Untitled Document
Inquiry Hearing Cases--A Selection II (Excerpts)

Gross negligence of estate agent resulted in client's heavy loss

An estate agency company was appointed as the sole agent for the sale of all the units, including shop spaces, in a commercial and residential block in Kowloon. At the time a Chinese herbalist was contemplating expansion of his practice for which more space was required. The herbalist sought assistance from this estate agency company, and inspected two adjoining shop units on the ground floor of the building in question accompanied by a salesperson representing the company. After some negotiation with the vendor the herbalist decided to purchase the two adjoining shop units. A provisional agreement for sale and purchase was signed and a deposit was paid.

The salesperson had provided the herbalist with no property information or land search results prior to the signing of the provisional agreement, nor had he indicated the capacity in which the vendor was selling the units. It was only when the formal agreement for sale and purchase was due to be signed that the herbalist's solicitor found out that the vendor was only a confirmor and there was no documentary evidence to confirm the transaction between this confirmor and the actual owner of the property. Eventually the confirmor could not complete the deal. The entire building, including the two shop units, was sold by the mortgagee bank to a third party. The herbalist was successful in a civil action that would entitle him to the refund of his deposit money, but the confirmor was a limited company without assets and the result was that he could not get the hundreds of thousands of dollars back at all.

Having examined all related facts and evidence the Disciplinary Committee found the estate agency company and the salesperson both negligent in dealing with the transaction. While handling the sale of an entire building in which there were residential and commercial units, they were not even able to secure documentary evidence that could confirm the vendor's title to the property. The vendor in this case was a confirmor which had only recently reached an agreement with the registered owner of the building. The agents were ignorant of the terms of the agreement and did not bother to find out. They relied only on a letter issued by the confirmor's solicitors to the confirmor in which the head agreement between the registered owner and the confirmor was referred to, and to which the terms of the head agreement had not been annexed.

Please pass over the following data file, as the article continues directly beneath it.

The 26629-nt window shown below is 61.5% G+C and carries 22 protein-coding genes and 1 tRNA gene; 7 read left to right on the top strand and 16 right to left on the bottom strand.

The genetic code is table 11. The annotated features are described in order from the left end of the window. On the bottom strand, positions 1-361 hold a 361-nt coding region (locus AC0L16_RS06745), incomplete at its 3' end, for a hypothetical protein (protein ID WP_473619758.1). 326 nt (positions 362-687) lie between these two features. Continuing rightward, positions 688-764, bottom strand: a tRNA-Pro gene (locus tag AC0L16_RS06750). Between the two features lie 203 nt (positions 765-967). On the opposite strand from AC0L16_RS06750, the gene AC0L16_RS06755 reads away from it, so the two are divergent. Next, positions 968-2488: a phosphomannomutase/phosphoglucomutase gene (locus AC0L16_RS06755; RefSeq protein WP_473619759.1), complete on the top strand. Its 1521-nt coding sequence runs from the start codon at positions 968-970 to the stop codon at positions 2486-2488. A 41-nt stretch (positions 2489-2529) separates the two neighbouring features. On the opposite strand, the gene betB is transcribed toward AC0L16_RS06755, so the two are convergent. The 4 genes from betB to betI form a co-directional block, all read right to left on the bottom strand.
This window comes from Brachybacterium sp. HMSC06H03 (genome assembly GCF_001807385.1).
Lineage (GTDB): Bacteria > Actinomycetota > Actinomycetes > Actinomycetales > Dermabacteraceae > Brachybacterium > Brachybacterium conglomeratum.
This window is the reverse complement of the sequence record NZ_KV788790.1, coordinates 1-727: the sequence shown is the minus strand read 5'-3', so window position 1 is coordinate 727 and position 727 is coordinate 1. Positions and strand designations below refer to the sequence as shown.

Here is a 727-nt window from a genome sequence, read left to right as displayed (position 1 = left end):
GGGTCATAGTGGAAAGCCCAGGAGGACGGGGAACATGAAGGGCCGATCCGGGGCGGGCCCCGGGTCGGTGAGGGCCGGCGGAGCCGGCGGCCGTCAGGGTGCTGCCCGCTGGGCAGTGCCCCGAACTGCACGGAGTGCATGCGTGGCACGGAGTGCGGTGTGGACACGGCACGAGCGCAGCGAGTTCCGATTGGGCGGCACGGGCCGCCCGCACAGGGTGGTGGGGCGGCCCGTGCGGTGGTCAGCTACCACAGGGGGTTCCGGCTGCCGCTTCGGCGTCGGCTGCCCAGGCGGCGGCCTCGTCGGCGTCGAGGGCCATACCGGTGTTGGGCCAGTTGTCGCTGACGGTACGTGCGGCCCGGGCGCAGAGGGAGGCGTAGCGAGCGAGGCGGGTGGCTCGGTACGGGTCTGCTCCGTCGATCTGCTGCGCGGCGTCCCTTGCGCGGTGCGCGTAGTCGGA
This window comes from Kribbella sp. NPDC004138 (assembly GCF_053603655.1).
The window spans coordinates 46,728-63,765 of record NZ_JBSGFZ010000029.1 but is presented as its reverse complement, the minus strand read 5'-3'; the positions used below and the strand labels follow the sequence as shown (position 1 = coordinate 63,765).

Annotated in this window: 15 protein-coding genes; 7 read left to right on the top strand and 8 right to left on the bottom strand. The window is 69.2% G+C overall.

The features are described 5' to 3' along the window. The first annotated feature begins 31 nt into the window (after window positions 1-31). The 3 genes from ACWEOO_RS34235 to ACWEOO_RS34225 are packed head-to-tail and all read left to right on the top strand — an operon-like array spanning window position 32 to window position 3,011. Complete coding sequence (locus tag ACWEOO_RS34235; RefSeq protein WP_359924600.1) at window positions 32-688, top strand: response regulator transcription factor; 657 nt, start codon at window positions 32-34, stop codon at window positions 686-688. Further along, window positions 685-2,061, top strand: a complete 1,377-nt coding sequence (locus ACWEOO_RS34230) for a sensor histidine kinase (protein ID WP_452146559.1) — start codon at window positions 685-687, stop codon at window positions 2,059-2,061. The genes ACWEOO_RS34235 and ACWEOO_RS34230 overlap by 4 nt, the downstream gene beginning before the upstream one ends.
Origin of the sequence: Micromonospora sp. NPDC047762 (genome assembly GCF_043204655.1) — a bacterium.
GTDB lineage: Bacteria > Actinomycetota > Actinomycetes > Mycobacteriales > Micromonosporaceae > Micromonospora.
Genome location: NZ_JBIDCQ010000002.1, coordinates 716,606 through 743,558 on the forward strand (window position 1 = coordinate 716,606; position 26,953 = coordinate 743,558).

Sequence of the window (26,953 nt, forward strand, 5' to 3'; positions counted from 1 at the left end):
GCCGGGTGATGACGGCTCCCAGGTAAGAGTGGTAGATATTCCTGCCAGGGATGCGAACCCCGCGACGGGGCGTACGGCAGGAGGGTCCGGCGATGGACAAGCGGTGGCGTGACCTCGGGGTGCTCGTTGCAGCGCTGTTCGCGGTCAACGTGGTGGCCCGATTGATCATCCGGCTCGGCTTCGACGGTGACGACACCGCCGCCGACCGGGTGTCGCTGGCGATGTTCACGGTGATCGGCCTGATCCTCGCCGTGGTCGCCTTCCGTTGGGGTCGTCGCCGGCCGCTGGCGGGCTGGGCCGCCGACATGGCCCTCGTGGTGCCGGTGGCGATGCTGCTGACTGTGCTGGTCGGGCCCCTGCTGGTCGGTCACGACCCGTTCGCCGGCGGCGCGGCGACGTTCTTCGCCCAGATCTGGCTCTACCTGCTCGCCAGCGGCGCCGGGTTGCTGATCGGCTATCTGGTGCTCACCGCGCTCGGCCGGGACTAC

The Disciplinary Committee held that both the estate agency company and the salesperson had the responsibility to protect the interest of their client, especially in the case of a confirmor sale. Under the circumstances, the agents should have endeavoured to obtain a copy of the head agreement between the registered owner and the confirmor and to scrutinise terms of transaction such as the sale price and the date of completion. In case of doubt the agents should have recommended to the purchaser that the deposits be stakeheld by solicitors. For the negligence of their duties the estate agency company was penalised with conditions restricting its practice and the salesperson, suspension of licence for four months.

Paragraph 3.4.1 of the Code of Ethics
Estate agents and salespersons, in engaging and accepting an appointment as an agent, should protect and promote the interests of their clients, carry out the instructions of their clients in accordance with the estate agency agreement and act in an impartial and just manner to all parties involved in the transaction.


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